Texas Tea Partiers Want To Oust House Speaker Because He’s Jewish

Posted by | December 6, 2010 21:24 | Filed under: Top Stories

Texas House Speaker Joe Straus (pictured) is a Republican, but he is also Jewish, and that is why members of his own party want him out of office (via Think Progress). Several tea party activists in the groups Americans for Prosperity, the Austin Tea Party Patriots, the Texas Pastor Council, and Texas Eagle Forum have organized to oust him because he is not a Christian. Ugly emails have surfaced underscoring this point.

“Straus is going down in Jesus’ name,” said one e-mail, whose origins were unclear.

Straus “clearly lacks the moral compass to be speaker,” said another, written by Southeast Texas conservative activist Peter Morrison. A Morrison e-mail said that Straus’ rabbi sits on a Planned Parenthood board and then pointed out that Straus’ opponents in the Speaker’s race “are Christians and true conservatives.” Morrison is a contributor to the white supremacy website VDARE.

The Tea Party-backed groups are now running anti-Straus robo-calls and e-mails demanding a “true Christian speaker,” reports News 8 Austin.

The Quorum Report, an online newsletter, reported extensively late Monday on e-mails that mentioned Straus’ Judaism, his rabbi and the Christian faith of his House critics, who include Rep. Bryan Hughes, R-Mineola.

An email exchange between Rebecca Williamson and John Cook of the State Republican Executive Committee, where Williamson seems to be defending Straus, is met with Cook’s response, claiming, “We elected a house with Christian, conservative values. We now want a true Christian, conservative running it.” Cook spoke to Abby Rapoport of the Texas Observer, who writes, quoting Cook:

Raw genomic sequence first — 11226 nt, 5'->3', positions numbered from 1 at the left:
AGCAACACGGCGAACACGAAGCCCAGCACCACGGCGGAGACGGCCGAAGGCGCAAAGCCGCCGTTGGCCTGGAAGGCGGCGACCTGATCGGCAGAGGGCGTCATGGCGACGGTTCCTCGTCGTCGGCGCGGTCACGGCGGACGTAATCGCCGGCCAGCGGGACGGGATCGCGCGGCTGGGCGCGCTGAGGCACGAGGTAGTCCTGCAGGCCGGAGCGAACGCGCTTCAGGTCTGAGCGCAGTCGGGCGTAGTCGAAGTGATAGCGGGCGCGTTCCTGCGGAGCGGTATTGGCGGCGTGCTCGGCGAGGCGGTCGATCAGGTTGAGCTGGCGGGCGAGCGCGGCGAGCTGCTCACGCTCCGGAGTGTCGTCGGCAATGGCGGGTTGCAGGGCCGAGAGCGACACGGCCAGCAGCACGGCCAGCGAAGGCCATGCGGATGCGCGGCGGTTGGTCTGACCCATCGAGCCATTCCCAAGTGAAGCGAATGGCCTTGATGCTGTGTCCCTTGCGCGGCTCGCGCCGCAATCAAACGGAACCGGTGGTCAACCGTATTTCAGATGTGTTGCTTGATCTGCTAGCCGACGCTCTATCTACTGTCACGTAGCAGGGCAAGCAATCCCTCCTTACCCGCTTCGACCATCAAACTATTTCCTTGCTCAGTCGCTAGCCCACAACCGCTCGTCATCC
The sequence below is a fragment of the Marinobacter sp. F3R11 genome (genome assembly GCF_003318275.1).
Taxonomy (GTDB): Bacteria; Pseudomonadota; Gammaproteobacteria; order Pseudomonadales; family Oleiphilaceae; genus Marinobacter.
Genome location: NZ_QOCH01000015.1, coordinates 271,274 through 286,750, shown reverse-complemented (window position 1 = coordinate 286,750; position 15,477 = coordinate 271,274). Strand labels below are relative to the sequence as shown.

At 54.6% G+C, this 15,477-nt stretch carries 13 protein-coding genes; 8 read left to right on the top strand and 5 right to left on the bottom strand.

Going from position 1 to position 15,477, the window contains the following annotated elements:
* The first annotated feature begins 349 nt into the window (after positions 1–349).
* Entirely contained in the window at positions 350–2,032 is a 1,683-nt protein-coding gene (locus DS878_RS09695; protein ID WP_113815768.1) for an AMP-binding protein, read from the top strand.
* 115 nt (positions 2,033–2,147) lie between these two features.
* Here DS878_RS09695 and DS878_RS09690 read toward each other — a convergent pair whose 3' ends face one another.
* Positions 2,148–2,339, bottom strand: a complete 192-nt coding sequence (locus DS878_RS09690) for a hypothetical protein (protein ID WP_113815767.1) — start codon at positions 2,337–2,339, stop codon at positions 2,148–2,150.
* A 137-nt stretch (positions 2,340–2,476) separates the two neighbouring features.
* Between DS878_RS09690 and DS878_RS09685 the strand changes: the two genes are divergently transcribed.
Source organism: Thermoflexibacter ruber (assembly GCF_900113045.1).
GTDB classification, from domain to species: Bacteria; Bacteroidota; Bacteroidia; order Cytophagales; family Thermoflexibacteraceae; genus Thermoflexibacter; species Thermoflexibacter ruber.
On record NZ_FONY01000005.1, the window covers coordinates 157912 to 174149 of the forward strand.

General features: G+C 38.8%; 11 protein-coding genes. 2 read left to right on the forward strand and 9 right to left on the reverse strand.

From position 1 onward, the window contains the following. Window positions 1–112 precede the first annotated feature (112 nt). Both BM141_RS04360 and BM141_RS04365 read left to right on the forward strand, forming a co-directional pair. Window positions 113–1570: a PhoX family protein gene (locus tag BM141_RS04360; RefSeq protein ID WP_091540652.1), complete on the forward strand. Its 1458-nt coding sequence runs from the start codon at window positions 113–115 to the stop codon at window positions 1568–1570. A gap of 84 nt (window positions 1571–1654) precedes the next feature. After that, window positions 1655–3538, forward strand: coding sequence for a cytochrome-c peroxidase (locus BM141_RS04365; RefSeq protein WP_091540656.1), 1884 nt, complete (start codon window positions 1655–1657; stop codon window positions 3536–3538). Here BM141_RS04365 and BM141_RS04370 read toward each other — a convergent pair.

“I want to make sure that a person I’m supporting is going to have my values. It’s not anything about Jews and whether I think their religion is right or Muslims and whether I think their religion is right. … I got into politics to put Christian conservatives into office. They’re the people that do the best jobs over all.”

Then he asked me if I was a Christian. “I just need to know who I’m talking to so I can understand,” he explained. “The Bible is true to me. God exists, Christ is his son and the holy spirit is in the people who are Christian.” As a general rule, I don’t disclose my religion, but I explained I would do my best to understand his point of view.

Cook insisted he’s not a bigot:

“They’re some of my best friends,” he said of Jews, naming two friends of his. “I’m not bigoted at all; I’m not racist.”

But during the primary season, Cook said, “I try to select every time a Christian conservative to help.” In a general election, however, he’ll support the Republican even if the candidate is not a Christian—so long as the candidate shares his values. “Christian isn’t even the most important thing when it comes to leadership,” he allowed. “I want somebody in office that has moral values.”

“If that offends you, I’m sorry that offends you,” he said.

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By: Alan

Alan Colmes is the publisher of Liberaland.

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